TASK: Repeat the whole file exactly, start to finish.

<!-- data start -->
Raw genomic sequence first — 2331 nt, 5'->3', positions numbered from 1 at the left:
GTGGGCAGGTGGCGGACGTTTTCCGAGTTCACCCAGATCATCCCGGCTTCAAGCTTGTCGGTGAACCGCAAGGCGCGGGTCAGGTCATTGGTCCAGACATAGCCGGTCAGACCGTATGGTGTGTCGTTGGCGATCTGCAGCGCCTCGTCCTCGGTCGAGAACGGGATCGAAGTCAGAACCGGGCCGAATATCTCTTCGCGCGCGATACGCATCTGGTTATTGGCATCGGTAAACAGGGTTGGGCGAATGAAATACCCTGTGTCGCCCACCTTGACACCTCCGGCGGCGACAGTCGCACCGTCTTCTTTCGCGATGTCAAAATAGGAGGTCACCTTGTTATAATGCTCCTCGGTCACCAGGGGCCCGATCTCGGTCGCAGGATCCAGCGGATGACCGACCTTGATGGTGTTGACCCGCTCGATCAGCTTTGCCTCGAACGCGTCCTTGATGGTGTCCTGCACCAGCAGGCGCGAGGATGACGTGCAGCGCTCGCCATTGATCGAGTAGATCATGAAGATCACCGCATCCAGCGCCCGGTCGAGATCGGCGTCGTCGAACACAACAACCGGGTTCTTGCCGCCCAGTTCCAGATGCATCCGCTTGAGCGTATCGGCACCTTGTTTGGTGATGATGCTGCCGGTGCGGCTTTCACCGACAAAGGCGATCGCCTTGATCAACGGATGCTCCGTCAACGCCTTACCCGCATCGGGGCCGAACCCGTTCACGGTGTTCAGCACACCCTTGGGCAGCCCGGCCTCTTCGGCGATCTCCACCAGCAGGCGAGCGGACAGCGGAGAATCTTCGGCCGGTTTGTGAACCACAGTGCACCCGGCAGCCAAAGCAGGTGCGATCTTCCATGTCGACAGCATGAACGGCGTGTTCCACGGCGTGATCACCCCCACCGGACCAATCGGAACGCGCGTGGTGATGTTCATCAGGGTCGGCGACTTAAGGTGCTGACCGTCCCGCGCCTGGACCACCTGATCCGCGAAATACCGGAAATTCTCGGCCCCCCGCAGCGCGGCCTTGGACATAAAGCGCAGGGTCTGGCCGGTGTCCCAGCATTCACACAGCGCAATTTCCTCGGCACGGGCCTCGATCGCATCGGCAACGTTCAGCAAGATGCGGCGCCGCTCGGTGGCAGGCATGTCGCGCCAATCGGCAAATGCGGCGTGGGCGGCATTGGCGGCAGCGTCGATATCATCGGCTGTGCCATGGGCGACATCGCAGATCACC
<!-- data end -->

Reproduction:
Raw genomic sequence first — 2331 nt, 5'->3', positions numbered from 1 at the left:
GTGGGCAGGTGGCGGACGTTTTCCGAGTTCACCCAGATCATCCCGGCTTCAAGCTTGTCGGTGAACCGCAAGGCGCGGGTCAGGTCATTGGTCCAGACATAGCCGGTCAGACCGTATGGTGTGTCGTTGGCGATCTGCAGCGCCTCGTCCTCGGTCGAGAACGGGATCGAAGTCAGAACCGGGCCGAATATCTCTTCGCGCGCGATACGCATCTGGTTATTGGCATCGGTAAACAGGGTTGGGCGAATGAAATACCCTGTGTCGCCCACCTTGACACCTCCGGCGGCGACAGTCGCACCGTCTTCTTTCGCGATGTCAAAATAGGAGGTCACCTTGTTATAATGCTCCTCGGTCACCAGGGGCCCGATCTCGGTCGCAGGATCCAGCGGATGACCGACCTTGATGGTGTTGACCCGCTCGATCAGCTTTGCCTCGAACGCGTCCTTGATGGTGTCCTGCACCAGCAGGCGCGAGGATGACGTGCAGCGCTCGCCATTGATCGAGTAGATCATGAAGATCACCGCATCCAGCGCCCGGTCGAGATCGGCGTCGTCGAACACAACAACCGGGTTCTTGCCGCCCAGTTCCAGATGCATCCGCTTGAGCGTATCGGCACCTTGTTTGGTGATGATGCTGCCGGTGCGGCTTTCACCGACAAAGGCGATCGCCTTGATCAACGGATGCTCCGTCAACGCCTTACCCGCATCGGGGCCGAACCCGTTCACGGTGTTCAGCACACCCTTGGGCAGCCCGGCCTCTTCGGCGATCTCCACCAGCAGGCGAGCGGACAGCGGAGAATCTTCGGCCGGTTTGTGAACCACAGTGCACCCGGCAGCCAAAGCAGGTGCGATCTTCCATGTCGACAGCATGAACGGCGTGTTCCACGGCGTGATCACCCCCACCGGACCAATCGGAACGCGCGTGGTGATGTTCATCAGGGTCGGCGACTTAAGGTGCTGACCGTCCCGCGCCTGGACCACCTGATCCGCGAAATACCGGAAATTCTCGGCCCCCCGCAGCGCGGCCTTGGACATAAAGCGCAGGGTCTGGCCGGTGTCCCAGCATTCACACAGCGCAATTTCCTCGGCACGGGCCTCGATCGCATCGGCAACGTTCAGCAAGATGCGGCGCCGCTCGGTGGCAGGCATGTCGCGCCAATCGGCAAATGCGGCGTGGGCGGCATTGGCGGCAGCGTCGATATCATCGGCTGTGCCATGGGCGACATCGCAGATCACC